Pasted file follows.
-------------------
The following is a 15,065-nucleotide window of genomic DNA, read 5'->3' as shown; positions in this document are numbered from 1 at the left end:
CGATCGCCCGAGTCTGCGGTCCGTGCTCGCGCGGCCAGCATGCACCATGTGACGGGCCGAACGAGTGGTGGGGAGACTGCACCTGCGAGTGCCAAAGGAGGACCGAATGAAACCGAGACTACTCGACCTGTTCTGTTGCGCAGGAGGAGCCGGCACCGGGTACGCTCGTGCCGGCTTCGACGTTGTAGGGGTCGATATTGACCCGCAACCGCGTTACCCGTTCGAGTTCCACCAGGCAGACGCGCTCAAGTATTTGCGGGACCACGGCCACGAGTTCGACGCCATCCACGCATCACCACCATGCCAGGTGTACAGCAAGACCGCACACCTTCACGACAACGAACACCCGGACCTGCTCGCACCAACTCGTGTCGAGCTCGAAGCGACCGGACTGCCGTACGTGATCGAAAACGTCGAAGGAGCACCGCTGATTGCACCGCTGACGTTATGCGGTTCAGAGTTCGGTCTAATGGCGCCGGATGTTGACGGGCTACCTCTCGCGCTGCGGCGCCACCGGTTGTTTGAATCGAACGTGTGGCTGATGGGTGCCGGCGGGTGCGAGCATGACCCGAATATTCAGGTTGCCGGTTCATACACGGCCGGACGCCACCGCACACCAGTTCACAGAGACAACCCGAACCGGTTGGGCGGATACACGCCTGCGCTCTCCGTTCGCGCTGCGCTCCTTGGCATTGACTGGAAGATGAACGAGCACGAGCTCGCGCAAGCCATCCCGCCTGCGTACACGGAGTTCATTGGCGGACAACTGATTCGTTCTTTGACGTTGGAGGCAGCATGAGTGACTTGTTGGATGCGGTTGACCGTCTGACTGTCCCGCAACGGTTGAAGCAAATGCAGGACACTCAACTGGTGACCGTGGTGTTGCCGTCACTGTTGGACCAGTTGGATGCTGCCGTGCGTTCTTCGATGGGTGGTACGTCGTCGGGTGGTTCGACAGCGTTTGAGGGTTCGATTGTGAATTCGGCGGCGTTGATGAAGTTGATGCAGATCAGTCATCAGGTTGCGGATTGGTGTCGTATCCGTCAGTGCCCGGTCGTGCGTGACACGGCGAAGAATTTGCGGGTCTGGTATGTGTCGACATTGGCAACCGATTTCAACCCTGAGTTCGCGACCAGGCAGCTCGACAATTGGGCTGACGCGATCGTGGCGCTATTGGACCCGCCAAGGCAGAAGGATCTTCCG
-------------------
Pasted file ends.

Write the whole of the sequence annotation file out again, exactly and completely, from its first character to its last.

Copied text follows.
The following is a 15,065-nucleotide window of genomic DNA, read 5'->3' as shown; positions in this document are numbered from 1 at the left end:
CGATCGCCCGAGTCTGCGGTCCGTGCTCGCGCGGCCAGCATGCACCATGTGACGGGCCGAACGAGTGGTGGGGAGACTGCACCTGCGAGTGCCAAAGGAGGACCGAATGAAACCGAGACTACTCGACCTGTTCTGTTGCGCAGGAGGAGCCGGCACCGGGTACGCTCGTGCCGGCTTCGACGTTGTAGGGGTCGATATTGACCCGCAACCGCGTTACCCGTTCGAGTTCCACCAGGCAGACGCGCTCAAGTATTTGCGGGACCACGGCCACGAGTTCGACGCCATCCACGCATCACCACCATGCCAGGTGTACAGCAAGACCGCACACCTTCACGACAACGAACACCCGGACCTGCTCGCACCAACTCGTGTCGAGCTCGAAGCGACCGGACTGCCGTACGTGATCGAAAACGTCGAAGGAGCACCGCTGATTGCACCGCTGACGTTATGCGGTTCAGAGTTCGGTCTAATGGCGCCGGATGTTGACGGGCTACCTCTCGCGCTGCGGCGCCACCGGTTGTTTGAATCGAACGTGTGGCTGATGGGTGCCGGCGGGTGCGAGCATGACCCGAATATTCAGGTTGCCGGTTCATACACGGCCGGACGCCACCGCACACCAGTTCACAGAGACAACCCGAACCGGTTGGGCGGATACACGCCTGCGCTCTCCGTTCGCGCTGCGCTCCTTGGCATTGACTGGAAGATGAACGAGCACGAGCTCGCGCAAGCCATCCCGCCTGCGTACACGGAGTTCATTGGCGGACAACTGATTCGTTCTTTGACGTTGGAGGCAGCATGAGTGACTTGTTGGATGCGGTTGACCGTCTGACTGTCCCGCAACGGTTGAAGCAAATGCAGGACACTCAACTGGTGACCGTGGTGTTGCCGTCACTGTTGGACCAGTTGGATGCTGCCGTGCGTTCTTCGATGGGTGGTACGTCGTCGGGTGGTTCGACAGCGTTTGAGGGTTCGATTGTGAATTCGGCGGCGTTGATGAAGTTGATGCAGATCAGTCATCAGGTTGCGGATTGGTGTCGTATCCGTCAGTGCCCGGTCGTGCGTGACACGGCGAAGAATTTGCGGGTCTGGTATGTGTCGACATTGGCAACCGATTTCAACCCTGAGTTCGCGACCAGGCAGCTCGACAATTGGGCTGACGCGATCGTGGCGCTATTGGACCCGCCAAGGCAGAAGGATCTTCCG